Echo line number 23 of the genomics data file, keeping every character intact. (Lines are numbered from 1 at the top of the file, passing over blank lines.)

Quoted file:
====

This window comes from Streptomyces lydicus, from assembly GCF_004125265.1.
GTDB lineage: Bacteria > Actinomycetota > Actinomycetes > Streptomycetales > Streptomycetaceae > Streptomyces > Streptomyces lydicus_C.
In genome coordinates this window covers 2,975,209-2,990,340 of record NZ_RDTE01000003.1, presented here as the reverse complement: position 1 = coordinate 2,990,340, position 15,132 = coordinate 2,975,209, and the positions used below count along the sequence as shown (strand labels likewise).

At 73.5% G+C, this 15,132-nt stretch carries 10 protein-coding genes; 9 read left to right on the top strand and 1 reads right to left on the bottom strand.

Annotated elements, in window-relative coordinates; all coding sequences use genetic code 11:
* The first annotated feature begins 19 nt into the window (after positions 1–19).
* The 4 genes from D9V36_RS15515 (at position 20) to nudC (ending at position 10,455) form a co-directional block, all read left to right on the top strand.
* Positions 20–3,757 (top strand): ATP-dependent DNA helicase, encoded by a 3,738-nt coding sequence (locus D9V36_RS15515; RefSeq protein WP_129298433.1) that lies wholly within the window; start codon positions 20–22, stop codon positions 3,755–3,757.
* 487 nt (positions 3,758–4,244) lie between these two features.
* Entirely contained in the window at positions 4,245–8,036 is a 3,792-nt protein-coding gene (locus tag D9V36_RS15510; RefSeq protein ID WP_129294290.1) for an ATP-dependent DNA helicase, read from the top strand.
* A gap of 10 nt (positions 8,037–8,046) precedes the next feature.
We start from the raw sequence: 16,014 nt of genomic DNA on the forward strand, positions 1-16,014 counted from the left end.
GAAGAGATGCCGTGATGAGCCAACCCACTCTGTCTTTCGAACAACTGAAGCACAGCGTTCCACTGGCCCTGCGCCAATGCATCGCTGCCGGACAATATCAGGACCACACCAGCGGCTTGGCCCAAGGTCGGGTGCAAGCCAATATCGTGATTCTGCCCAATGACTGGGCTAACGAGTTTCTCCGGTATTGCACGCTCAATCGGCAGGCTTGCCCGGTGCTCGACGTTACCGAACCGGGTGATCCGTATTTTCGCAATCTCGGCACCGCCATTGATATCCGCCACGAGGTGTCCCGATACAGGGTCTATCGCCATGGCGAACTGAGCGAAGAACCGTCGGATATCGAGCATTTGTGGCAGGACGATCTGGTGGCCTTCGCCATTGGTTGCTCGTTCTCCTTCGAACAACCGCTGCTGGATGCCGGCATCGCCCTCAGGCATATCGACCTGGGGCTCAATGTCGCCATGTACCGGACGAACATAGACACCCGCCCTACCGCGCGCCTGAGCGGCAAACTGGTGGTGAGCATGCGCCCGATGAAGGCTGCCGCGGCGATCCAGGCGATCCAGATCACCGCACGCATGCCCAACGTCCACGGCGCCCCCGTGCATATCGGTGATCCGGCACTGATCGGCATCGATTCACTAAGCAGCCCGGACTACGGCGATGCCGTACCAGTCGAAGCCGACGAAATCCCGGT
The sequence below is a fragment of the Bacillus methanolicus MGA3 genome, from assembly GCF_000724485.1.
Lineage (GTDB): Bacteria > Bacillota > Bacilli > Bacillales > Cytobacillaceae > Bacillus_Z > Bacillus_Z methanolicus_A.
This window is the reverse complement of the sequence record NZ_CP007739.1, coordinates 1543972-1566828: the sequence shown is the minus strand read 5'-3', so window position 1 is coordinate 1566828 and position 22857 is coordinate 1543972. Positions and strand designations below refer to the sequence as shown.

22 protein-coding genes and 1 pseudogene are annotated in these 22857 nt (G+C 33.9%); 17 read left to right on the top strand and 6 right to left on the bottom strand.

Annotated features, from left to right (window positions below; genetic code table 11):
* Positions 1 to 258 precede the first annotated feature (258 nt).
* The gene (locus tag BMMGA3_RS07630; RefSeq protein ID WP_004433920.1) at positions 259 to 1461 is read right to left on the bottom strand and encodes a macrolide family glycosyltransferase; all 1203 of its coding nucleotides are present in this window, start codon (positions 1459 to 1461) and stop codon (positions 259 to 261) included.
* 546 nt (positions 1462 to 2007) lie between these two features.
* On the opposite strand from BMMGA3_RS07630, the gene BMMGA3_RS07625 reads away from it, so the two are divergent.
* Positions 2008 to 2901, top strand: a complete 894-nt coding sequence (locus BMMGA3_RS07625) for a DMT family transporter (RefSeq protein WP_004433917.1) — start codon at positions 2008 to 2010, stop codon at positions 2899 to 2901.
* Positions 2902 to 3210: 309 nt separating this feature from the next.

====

* Positions 2008 to 2901, top strand: a complete 894-nt coding sequence (locus BMMGA3_RS07625) for a DMT family transporter (RefSeq protein WP_004433917.1) — start codon at positions 2008 to 2010, stop codon at positions 2899 to 2901.